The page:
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I have a number of file/executable locations that are likely to be different depending on which computer I am running them on, and I would like to abstract these out through ant properties somehow. What's the best way to do this? Is there a system-wide ant setup script that gets called? Or can I make such a script?

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In addition to Vladimir's solution you might have a default properties file for each of the OS or other you might deploy your build system on. Use the ${os.name} (and other Java system properties) to set up a path. For example

<property file="build-${os.name}.properties">

These files can be maintained and checked in into your version control system as well.

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+1 good idea. I have had some trouble with file:/// and file:// on different systems and your proposition would nicely handle this case. – Vladimir Dec 7 '09 at 8:31

I use the more or less standard build.properties and build-local.properties files.

The first contains default values, common to all environments, the second only the exceptions. The first one is checked into subversion while the other is not.

EDIT : copy/pasting Akr's excellent idea

In addition you might have a default properties file for each of the OS or other you might deploy your build system on. These files can be checked in into your version control system as well.

The Ant script would then include all the files as follow (remember: in Ant the first definition wins):

<property file="build-local.properties"/>
<property file="build.properties"/>
<property file="build-${os.name}.properties">
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so why build-local first? – Kalpesh Soni Aug 16 '13 at 14:44
    
@KalpeshSoni Because with this you can override all properties in the local file (as it's the first that is loaded). What I think is wrong is the OS dependent file, as it must override the default file, so it must appear second. – PhoneixS Dec 12 '14 at 9:44

Setup an ant build file called properties.xml, in which you should define the properties that you want to customize.

Here is properties.xml boilerplate I am using for my projects ( I've adapted it from one of the books on Ant ):

<?xml version="1.0" encoding="UTF-8"?>
<project
  name="workspace-properties"
>
  <dirname
    property="workspace-properties.basedir"
    file="${ant.file.workspace-properties}"
  />

  <!--
    ==========================================================
    Load Environment Variables
    ==========================================================
  -->
  <!-- #Load environment variables -->
  <property environment="env" />

  <!-- this is here to deal with the fact that an IntelliJ IDEA build
    has no ant home
  -->
  <property
    name="ant.home"
    value="${env.ANT_HOME}"
  />

  <!-- get Unix hostname, and set to Windows comparable name -->
  <!-- #Trick to get host name x-platform -->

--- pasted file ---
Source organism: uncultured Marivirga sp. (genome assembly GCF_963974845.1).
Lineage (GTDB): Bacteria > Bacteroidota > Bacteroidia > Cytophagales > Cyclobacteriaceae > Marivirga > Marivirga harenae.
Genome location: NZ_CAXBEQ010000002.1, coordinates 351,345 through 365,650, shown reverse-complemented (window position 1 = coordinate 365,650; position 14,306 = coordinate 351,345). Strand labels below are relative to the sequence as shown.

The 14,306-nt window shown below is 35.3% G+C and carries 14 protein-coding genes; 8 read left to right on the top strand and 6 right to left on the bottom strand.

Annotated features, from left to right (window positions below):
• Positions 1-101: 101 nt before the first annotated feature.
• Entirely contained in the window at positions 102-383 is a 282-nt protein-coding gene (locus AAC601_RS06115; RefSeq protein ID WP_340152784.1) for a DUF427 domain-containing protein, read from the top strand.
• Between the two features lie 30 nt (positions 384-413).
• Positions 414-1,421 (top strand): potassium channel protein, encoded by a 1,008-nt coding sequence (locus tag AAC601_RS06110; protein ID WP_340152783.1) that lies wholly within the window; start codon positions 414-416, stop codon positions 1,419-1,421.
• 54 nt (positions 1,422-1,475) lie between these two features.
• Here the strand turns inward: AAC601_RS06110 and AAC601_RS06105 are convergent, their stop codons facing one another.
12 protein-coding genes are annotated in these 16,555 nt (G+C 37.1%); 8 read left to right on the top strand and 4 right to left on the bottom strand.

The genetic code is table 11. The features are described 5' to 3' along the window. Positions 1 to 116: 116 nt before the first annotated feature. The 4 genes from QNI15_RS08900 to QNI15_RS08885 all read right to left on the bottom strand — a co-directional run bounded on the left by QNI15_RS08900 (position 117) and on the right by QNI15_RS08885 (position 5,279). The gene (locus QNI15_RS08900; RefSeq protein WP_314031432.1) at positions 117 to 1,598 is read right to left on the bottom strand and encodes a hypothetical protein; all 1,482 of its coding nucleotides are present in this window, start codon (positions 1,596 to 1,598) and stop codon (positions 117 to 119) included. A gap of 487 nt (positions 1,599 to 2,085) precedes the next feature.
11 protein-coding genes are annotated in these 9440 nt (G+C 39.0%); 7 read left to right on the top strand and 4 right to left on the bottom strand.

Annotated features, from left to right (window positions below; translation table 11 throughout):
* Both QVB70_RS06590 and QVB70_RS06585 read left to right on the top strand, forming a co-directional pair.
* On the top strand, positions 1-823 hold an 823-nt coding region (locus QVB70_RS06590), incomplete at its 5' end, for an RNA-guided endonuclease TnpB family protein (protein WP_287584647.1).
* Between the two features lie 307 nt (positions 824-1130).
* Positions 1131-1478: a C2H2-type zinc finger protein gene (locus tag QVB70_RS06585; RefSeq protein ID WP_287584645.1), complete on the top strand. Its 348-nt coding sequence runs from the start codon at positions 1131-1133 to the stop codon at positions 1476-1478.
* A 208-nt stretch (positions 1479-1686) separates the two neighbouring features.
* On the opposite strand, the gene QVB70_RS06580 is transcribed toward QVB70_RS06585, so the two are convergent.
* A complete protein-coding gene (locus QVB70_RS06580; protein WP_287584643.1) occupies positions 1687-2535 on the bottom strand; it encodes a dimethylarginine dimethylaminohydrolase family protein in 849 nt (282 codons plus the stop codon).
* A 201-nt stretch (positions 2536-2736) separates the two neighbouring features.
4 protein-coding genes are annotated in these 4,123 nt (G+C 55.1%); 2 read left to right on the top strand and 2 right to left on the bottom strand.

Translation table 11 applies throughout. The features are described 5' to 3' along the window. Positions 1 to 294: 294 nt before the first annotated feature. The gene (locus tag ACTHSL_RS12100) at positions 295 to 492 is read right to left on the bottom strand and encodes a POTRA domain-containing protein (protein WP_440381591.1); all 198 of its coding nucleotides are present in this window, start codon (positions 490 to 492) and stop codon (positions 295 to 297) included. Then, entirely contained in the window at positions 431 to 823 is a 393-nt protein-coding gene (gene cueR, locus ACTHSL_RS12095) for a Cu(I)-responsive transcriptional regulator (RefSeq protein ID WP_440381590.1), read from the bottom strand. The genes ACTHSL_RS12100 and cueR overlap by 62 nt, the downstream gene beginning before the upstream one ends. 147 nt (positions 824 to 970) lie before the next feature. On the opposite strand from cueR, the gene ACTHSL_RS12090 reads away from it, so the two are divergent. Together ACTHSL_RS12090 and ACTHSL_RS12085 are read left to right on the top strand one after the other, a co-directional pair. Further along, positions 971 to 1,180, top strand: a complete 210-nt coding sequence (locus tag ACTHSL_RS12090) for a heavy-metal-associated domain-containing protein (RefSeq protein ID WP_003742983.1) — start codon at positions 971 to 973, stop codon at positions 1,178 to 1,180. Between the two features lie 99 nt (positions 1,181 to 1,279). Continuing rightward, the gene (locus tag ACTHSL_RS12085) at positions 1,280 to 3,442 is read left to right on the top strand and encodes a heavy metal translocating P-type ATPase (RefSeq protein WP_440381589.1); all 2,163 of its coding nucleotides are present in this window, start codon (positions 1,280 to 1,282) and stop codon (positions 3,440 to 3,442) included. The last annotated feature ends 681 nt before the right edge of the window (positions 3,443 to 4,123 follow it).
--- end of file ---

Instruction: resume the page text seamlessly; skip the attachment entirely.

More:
<property
    name="env.COMPUTERNAME"
    value="${env.HOSTNAME}"
  />

  <!--
    ==========================================================
    Load property files
    Note: the ordering is VERY important.
    ==========================================================
  -->
  <!-- #Allow even users property file to relocate -->
  <property
    name="user.properties.file"
    location="${user.home}/.build.properties"
  />

  <!-- Load the application specific settings -->
  <!-- #Project specific props -->
  <property file="build.properties" />

  <!--
    ==========================================================
    Define your custom properties here.
    You can overwrite them through build.properties and
    ${user.home}/.build.properties
    ==========================================================
  -->

  <property name="myexec1" location="/usr/bin/myexec1"/>
  <property name="myexec2" location="/usr/bin/myexec2"/>

</project>

Important thing here is to come up with as many useful default property values as possible, then you may even never come up with custom build.properties files.

Then you just <import> this file in your project's build.xml.

<project
  name="my-project"
>
  <!-- this is done, so you may import my-project somewhere else -->
  <dirname
    property="my-project.basedir"
    file="${ant.file.my-project}"
  />

  <import file="${my-project.basedir}/relative/path/to/properties.xml"/>

  <target name="using.myexec1">
    <echo message="myexec1=${myexec1}"/>
  </target>
</project>

If you want a custom value for myexec1 in my-project, just drop a custom flat build.properties file in the same directory where build.xml is located.

The build.properties file may look like this:

myexec1=c:/custom/path/to/myexec1.exe
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Here's a working solution for your 'host-name x platform problem, simply use : <exec executable="hostname" outputproperty="computer.hostname"/> will work on linux and windows – Rebse Feb 21 '11 at 20:15

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